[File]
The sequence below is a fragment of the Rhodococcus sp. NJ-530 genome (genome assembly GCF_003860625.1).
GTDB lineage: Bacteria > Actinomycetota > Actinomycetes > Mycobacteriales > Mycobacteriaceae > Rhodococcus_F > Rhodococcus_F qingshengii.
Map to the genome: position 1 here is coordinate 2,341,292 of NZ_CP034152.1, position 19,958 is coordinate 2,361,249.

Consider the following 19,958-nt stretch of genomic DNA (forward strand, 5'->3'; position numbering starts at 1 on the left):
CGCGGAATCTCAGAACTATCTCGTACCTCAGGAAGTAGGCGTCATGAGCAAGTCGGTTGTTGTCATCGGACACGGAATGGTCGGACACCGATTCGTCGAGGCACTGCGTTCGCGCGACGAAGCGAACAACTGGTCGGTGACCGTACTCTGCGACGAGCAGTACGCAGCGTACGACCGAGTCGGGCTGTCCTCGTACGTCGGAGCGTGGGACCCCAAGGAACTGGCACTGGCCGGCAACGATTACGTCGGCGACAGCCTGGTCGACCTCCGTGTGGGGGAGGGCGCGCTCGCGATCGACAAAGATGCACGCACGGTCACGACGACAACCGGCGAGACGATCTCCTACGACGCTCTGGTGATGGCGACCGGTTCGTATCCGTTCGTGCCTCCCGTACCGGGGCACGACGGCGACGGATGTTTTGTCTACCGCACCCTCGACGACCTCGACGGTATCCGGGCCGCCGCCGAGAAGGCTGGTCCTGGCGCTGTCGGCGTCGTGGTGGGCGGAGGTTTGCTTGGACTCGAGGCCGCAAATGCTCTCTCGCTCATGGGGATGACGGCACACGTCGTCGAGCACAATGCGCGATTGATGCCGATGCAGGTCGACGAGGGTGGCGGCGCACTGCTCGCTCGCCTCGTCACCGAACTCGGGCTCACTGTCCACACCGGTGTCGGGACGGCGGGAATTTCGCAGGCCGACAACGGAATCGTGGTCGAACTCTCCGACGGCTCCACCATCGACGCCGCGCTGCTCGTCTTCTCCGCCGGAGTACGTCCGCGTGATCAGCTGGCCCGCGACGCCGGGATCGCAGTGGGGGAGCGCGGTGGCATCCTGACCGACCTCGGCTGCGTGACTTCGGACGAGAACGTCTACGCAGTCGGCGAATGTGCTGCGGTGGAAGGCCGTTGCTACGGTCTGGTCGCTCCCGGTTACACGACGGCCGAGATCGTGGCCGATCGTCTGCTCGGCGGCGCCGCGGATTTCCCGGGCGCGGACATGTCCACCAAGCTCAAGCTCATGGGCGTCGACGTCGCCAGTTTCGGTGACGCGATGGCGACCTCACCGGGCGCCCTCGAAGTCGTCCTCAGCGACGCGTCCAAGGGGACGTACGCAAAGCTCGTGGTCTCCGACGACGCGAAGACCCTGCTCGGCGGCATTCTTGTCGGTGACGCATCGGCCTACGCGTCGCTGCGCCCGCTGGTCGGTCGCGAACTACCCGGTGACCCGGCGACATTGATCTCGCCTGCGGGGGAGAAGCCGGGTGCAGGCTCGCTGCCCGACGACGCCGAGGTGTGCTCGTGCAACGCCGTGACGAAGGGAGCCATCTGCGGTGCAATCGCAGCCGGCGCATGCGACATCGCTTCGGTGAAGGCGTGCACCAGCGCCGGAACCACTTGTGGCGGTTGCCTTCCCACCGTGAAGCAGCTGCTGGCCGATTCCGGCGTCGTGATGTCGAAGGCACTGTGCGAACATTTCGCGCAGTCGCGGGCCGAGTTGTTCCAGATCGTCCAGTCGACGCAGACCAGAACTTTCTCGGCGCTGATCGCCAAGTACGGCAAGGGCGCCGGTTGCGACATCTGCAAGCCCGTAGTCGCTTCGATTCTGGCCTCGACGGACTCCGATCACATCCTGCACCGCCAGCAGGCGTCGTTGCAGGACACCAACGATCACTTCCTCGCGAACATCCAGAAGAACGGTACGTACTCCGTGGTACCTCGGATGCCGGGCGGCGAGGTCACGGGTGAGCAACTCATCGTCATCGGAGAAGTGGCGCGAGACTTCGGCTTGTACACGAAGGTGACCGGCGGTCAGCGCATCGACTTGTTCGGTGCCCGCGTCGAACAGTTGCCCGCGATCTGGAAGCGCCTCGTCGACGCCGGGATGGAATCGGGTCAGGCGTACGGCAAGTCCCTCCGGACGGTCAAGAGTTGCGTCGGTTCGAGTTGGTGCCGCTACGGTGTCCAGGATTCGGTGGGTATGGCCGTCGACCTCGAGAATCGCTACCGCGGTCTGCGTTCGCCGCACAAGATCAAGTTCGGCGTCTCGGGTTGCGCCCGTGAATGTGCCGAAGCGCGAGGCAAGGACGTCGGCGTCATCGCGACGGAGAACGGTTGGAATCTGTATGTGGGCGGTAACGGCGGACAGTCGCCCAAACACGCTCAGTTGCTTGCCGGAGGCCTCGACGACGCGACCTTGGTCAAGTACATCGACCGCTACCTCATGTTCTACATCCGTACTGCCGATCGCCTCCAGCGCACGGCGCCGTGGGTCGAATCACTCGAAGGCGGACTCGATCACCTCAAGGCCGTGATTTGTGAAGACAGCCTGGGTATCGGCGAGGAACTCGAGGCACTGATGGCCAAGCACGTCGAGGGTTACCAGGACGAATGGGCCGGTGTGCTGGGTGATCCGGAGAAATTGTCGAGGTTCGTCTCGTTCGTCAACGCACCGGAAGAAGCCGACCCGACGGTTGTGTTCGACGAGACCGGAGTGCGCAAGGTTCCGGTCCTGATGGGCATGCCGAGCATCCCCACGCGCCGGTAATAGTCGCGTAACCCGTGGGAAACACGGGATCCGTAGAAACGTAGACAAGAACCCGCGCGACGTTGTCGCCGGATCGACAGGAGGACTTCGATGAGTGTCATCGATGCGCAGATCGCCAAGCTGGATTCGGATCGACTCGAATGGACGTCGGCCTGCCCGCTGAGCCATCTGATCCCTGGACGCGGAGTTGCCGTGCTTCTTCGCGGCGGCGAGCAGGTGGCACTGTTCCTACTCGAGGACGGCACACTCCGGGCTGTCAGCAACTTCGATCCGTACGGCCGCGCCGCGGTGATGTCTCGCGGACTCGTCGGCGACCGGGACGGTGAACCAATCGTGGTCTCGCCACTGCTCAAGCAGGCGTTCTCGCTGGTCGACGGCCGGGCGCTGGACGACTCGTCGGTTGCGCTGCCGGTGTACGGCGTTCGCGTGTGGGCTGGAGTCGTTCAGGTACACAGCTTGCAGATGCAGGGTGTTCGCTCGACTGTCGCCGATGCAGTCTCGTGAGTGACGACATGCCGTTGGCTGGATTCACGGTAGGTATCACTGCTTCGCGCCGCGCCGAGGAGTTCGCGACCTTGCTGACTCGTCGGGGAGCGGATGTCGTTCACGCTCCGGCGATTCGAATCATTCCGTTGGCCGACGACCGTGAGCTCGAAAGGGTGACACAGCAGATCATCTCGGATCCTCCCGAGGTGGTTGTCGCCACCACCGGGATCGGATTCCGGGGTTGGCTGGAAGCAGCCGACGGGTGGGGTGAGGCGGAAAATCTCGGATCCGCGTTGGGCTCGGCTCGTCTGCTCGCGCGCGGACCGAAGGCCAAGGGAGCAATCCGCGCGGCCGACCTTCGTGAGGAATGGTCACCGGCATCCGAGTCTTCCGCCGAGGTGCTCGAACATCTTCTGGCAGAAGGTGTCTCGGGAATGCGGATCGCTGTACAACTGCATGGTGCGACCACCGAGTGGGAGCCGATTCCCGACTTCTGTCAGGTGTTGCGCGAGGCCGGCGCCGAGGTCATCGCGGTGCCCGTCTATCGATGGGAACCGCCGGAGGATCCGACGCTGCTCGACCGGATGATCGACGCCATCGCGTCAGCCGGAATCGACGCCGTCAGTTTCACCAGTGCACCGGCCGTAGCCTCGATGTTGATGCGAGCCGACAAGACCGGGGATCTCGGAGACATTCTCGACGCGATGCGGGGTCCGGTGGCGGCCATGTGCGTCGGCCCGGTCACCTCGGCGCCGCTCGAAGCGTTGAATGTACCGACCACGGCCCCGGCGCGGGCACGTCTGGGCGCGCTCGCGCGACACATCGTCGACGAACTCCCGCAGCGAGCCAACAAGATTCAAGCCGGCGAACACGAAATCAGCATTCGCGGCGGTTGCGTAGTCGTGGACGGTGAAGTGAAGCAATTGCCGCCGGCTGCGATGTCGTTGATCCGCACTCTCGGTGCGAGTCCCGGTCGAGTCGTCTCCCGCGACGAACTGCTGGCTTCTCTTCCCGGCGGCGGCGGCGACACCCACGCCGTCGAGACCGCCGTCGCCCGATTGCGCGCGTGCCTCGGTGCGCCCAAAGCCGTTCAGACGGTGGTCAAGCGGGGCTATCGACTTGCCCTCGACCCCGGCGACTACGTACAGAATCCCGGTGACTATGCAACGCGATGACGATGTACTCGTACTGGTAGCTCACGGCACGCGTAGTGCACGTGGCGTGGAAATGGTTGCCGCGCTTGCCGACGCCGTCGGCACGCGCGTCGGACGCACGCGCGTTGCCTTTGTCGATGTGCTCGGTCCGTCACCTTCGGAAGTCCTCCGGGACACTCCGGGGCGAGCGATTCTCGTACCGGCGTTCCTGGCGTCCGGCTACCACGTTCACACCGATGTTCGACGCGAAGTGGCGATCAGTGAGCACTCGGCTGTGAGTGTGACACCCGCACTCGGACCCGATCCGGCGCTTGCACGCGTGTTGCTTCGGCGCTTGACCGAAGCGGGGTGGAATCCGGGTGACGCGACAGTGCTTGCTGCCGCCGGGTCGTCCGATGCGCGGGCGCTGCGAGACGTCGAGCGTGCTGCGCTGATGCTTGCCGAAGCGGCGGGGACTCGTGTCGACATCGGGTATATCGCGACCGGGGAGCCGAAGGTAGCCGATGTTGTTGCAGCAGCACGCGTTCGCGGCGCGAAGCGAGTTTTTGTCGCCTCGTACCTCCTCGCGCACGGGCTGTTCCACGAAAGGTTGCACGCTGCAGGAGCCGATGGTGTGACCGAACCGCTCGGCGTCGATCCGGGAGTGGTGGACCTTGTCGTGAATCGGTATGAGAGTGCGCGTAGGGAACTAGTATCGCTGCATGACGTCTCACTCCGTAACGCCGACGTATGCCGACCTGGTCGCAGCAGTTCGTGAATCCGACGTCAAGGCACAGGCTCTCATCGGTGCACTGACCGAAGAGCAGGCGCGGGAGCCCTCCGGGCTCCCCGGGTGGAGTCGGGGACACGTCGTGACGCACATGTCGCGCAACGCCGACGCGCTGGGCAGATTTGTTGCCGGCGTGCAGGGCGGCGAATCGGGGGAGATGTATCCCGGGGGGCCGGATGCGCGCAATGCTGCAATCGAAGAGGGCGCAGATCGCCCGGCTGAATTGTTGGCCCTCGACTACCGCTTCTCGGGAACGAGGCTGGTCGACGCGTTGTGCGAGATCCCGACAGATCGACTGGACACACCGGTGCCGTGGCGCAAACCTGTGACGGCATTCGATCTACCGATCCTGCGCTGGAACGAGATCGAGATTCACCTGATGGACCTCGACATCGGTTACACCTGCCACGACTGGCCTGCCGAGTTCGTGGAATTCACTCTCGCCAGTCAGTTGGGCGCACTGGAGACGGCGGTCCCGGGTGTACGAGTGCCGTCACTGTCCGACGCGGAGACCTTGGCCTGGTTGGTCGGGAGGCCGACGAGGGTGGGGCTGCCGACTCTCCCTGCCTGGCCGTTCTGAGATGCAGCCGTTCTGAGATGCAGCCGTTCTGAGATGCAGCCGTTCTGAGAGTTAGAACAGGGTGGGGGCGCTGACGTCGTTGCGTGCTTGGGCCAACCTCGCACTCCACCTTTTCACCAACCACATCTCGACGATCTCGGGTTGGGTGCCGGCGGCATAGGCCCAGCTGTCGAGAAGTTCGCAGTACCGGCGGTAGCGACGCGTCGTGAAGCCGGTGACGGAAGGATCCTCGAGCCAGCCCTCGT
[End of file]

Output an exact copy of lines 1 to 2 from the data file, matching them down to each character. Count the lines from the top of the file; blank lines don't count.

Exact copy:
The sequence below is a fragment of the Rhodococcus sp. NJ-530 genome (genome assembly GCF_003860625.1).
GTDB lineage: Bacteria > Actinomycetota > Actinomycetes > Mycobacteriales > Mycobacteriaceae > Rhodococcus_F > Rhodococcus_F qingshengii.